DCSIMG

‘To hell with the money, this is about the product’ says Teeling

Diageo  Irish Whiskey Company (IWC) announcement&21-8-13
 Pictured at the Great Northern Brewery, Dundalk, are Paul Armstrong, Supply Director Brewing, International Supply Centre, Diageo, and John Teeling, Director, Irish Whiskey Company (IWC). Diageo and IWC have jointly announced that they have entered into an agreement in principal concerning the future ownership of the Great Northern Brewery, Dundalk. IWC will acquire the site and take it over in early 2014.�
Pic. Keith Arkins/NCP

Diageo  Irish Whiskey Company (IWC) announcement&21-8-13 Pictured at the Great Northern Brewery, Dundalk, are Paul Armstrong, Supply Director Brewing, International Supply Centre, Diageo, and John Teeling, Director, Irish Whiskey Company (IWC). Diageo and IWC have jointly announced that they have entered into an agreement in principal concerning the future ownership of the Great Northern Brewery, Dundalk. IWC will acquire the site and take it over in early 2014.� Pic. Keith Arkins/NCP

“We will be using the same team that built Dundalk. Cooley was a great success story. Not just as a product. To hell with the money. It was nominated World Distillery of the Year.”

These are the words of John Teeling, owner of the Irish Whiskey Company (IWC) who is back at the centre of the distilling industry after signing an agreement with Diagio to take over the Harp Lager brewery, or to give it its correct title, the Great Northern Brewery.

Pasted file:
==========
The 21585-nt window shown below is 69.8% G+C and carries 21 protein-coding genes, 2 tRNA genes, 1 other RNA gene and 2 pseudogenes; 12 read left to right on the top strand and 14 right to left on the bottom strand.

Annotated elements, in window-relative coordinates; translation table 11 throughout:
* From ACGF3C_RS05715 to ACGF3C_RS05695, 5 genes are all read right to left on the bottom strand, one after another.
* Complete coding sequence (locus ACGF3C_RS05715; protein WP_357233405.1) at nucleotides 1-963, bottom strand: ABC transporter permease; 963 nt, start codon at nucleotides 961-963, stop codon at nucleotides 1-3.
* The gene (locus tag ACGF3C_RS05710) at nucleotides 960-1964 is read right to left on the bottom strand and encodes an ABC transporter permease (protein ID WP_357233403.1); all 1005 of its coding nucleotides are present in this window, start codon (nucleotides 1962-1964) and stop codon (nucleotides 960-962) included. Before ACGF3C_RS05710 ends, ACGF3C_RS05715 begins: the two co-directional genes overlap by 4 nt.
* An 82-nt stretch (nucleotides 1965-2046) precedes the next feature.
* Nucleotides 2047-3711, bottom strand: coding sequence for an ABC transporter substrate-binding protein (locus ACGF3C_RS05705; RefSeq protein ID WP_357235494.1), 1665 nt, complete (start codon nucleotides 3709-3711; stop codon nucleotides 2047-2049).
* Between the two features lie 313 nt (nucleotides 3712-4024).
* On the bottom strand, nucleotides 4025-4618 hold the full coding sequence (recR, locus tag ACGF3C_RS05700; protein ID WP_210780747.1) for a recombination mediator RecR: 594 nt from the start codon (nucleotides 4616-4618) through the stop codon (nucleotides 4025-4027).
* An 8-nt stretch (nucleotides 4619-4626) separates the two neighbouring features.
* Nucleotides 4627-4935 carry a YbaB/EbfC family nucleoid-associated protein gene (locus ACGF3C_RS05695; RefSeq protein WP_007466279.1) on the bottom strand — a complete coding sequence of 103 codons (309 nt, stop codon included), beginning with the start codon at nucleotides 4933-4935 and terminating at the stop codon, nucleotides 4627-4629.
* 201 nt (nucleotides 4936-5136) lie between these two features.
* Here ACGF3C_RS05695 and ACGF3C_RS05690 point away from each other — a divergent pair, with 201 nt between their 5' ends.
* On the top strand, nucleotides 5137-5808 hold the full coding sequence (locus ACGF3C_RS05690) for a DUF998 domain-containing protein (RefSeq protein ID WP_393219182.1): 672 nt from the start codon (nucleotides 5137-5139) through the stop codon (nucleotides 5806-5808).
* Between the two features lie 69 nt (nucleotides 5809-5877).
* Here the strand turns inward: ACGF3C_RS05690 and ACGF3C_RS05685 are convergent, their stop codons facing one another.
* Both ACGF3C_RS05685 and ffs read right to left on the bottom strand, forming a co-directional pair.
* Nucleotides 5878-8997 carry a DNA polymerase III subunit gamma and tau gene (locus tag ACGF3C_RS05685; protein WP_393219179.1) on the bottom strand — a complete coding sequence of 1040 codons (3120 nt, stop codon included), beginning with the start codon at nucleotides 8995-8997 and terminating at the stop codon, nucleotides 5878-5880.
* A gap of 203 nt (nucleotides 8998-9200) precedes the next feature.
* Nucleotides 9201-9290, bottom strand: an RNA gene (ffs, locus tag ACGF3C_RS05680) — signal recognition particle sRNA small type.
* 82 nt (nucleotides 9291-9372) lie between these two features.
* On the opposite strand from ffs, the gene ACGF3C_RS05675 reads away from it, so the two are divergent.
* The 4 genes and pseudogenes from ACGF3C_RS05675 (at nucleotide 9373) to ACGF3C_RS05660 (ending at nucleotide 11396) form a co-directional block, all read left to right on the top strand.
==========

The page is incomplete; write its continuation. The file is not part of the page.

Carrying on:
“It will be called the Great Northern Distillery,” Mr Teeling said, just when I was about to ask him why he is back in the business after selling Cooley Distillery for E71 million just a few years ago.

He asked the question himself: “Why back in distilling? Well, the market opportunities for Irish whiskey is growing at 15 per cent a year, doubling every five years.

“It will go from E6 million to E10 million to E20 million. Most of that is brands. The rest of the market is third-party, retail label. Cooley supplied all of that, but they are not doing it anymore.

“It will start operation in July 2014. We will be supplying products for companies that don’t have their own distilleries.

So the brewery will now become a distillery supplying the third-party whiskey market. just like Cooley Distillery, which made millions providing own label whiskeys for retailers such as Tesco, Aldi, Lidl, Asda, and the French giant Carrefour.

“I believe that the Irish whiskey market opportunities are growing fast, about 15 per cent a year and it’s doubling every five years, It will grow from six million to 10 million to 20 million.

“Most of that is brands and the rest is third-party retail own label, that Cooley supplied but are not doing anymore.”

“The focus will be supplying grain whiskey to to pot still distilleries while grain and malt and pot still whiskeys will be supplied as private label products to large retailers worldwide and as the bulk whiskey to companies that want to develop their own brands.

“There are a lot of small distilleries around the country: Belfast, Portaferry, Dingle, but we hope to be the second biggest distillery in the country.

“Dundalk was a great distillery town, as well as a brewing town.

“We hope to get our hands on the Dundalk Distillery name. It produced two million gallons. Malcolm Browne ran it from Distillery Lane.

“It was bigger than Jameson and Bushmills.”

The Great Northern Distillery will start operations in July 2014 creating 20 jobs and perhaps more later on.

The company might develop a visitors’ centre and preserve the historical significance of the site, something that is important to John Teeling who has a passion for the industry and Dundalk’s great history in brewing and distilling.

“I have been working on this since July of last year, Diageo were very good. They really did not want this site to become vacant.”

 

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